Our proper procedure, in effect, will be to begin with this sense of divinity, before prefixing to the concept of this quality the definite article and the capital letter and so converting it into "the Divinity"—that is, into God. For man has not deduced the divine from God, but rather he has reached God through the divine.
In the course of these somewhat wandering but at the same time urgent reflections upon the tragic sense of life, I have already alluded to the timor fecit deos of Statius with the object of limiting and correcting it. It is not my intention to trace yet once again the historical processes by which peoples have arrived at the consciousness and concept of a personal God like the God of Christianity. And I say peoples and not isolated individuals, for if there is any feeling or concept that is truly collective and social it is the feeling and concept of God, although the individual subsequently individualizes it. Philosophy may, and in fact does, possess an individual origin; theology is necessarily collective.
Schleiermacher's theory, which attributes the origin, or rather the essence, of the religious sense to the immediate and simple feeling of dependency, appears to be the most profound and exact explanation. Primitive man, living in society, feels himself to be dependent upon the mysterious forces invisibly environing him; he feels himself to be in social communion, not only with beings like himself, his fellow-men, but with the whole of Nature, animate and inanimate, which simply means, in other words, that he personalizes everything. Not only does he possess a consciousness of the world, but he imagines that the world, like himself, possesses consciousness also. Just as a child talks to his doll or his dog as if it understood what he was saying, so the savage believes that his fetich hears him when he speaks to it, and that the angry storm-cloud is aware of him and deliberately pursues him. For the newly born mind of the primitive natural man has not yet wholly severed itself from the cords which still bind it to the womb of Nature, neither has it clearly marked out the boundary that separates dreaming from waking, imagination from reality.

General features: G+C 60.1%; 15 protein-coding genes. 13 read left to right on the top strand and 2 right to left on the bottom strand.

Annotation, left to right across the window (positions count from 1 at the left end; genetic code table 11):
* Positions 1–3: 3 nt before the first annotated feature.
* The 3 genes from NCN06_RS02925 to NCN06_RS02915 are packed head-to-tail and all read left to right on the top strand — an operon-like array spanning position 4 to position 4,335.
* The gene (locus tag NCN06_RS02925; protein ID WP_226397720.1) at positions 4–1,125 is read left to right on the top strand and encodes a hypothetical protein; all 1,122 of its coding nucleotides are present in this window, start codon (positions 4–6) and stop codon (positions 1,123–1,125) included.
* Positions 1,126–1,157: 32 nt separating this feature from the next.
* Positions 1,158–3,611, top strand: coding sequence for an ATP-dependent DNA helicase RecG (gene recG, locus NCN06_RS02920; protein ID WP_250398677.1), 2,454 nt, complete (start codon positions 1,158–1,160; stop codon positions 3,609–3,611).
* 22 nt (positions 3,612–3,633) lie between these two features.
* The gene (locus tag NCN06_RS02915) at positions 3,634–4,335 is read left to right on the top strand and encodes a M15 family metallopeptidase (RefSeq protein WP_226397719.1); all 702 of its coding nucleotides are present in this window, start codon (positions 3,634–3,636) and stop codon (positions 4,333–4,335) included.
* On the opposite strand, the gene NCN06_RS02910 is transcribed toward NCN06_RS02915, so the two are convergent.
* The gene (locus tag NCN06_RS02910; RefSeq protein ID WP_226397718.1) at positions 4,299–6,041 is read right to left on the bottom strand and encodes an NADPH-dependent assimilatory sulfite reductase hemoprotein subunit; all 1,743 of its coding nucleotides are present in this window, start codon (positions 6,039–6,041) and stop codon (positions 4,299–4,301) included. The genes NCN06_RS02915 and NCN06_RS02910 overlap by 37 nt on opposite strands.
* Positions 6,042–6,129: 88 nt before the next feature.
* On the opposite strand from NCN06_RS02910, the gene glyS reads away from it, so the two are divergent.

The divine, therefore, was not originally something objective, but was rather the subjectivity of consciousness projected exteriorly, the personalization of the world. The concept of divinity arose out of the feeling of divinity, and the feeling of divinity is simply the dim and nascent feeling of personality vented upon the outside world. And strictly speaking it is not possible to speak of outside and inside, objective and subjective, when no such distinction was actually felt; indeed it is precisely from this lack of distinction that the feeling and concept of divinity proceed. The clearer our consciousness of the distinction between the objective and the subjective, the more obscure is the feeling of divinity in us.
It has been said, and very justly so it would appear, that Hellenic paganism was not so much polytheistic as pantheistic. I do not know that the belief in a multitude of gods, taking the concept of God in the sense in which we understand it to-day, has ever really existed in any human mind. And if by pantheism is understood the doctrine, not that everything and each individual thing is God—a proposition which I find unthinkable—but that everything is divine, then it may be said without any great abuse of language that paganism was pantheistic. Its gods not only mixed among men but intermixed with them; they begat gods upon mortal women and upon goddesses mortal men begat demi-gods. And if demi-gods, that is, demi-men, were believed to exist, it was because the divine and the human were viewed as different aspects of the same reality. The divinization of everything was simply its humanization. To say that the sun was a god was equivalent to saying that it was a man, a human consciousness, more or less, aggrandized and sublimated. And this is true of all beliefs from fetichism to Hellenic paganism.